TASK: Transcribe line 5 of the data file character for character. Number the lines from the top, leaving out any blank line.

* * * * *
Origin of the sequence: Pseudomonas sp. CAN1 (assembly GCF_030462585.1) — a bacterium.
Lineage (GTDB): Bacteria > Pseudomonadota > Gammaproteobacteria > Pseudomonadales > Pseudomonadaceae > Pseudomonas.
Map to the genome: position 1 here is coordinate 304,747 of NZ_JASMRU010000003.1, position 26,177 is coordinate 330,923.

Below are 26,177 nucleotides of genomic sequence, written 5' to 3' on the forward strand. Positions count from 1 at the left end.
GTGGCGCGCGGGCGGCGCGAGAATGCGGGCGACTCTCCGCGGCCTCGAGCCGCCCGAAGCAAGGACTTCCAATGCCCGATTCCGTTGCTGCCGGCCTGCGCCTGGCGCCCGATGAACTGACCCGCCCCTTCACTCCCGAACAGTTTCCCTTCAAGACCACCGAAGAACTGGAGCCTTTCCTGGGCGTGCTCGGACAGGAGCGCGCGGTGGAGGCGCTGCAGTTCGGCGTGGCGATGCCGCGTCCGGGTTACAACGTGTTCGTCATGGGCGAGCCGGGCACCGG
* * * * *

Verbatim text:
GTGGCGCGCGGGCGGCGCGAGAATGCGGGCGACTCTCCGCGGCCTCGAGCCGCCCGAAGCAAGGACTTCCAATGCCCGATTCCGTTGCTGCCGGCCTGCGCCTGGCGCCCGATGAACTGACCCGCCCCTTCACTCCCGAACAGTTTCCCTTCAAGACCACCGAAGAACTGGAGCCTTTCCTGGGCGTGCTCGGACAGGAGCGCGCGGTGGAGGCGCTGCAGTTCGGCGTGGCGATGCCGCGTCCGGGTTACAACGTGTTCGTCATGGGCGAGCCGGGCACCGG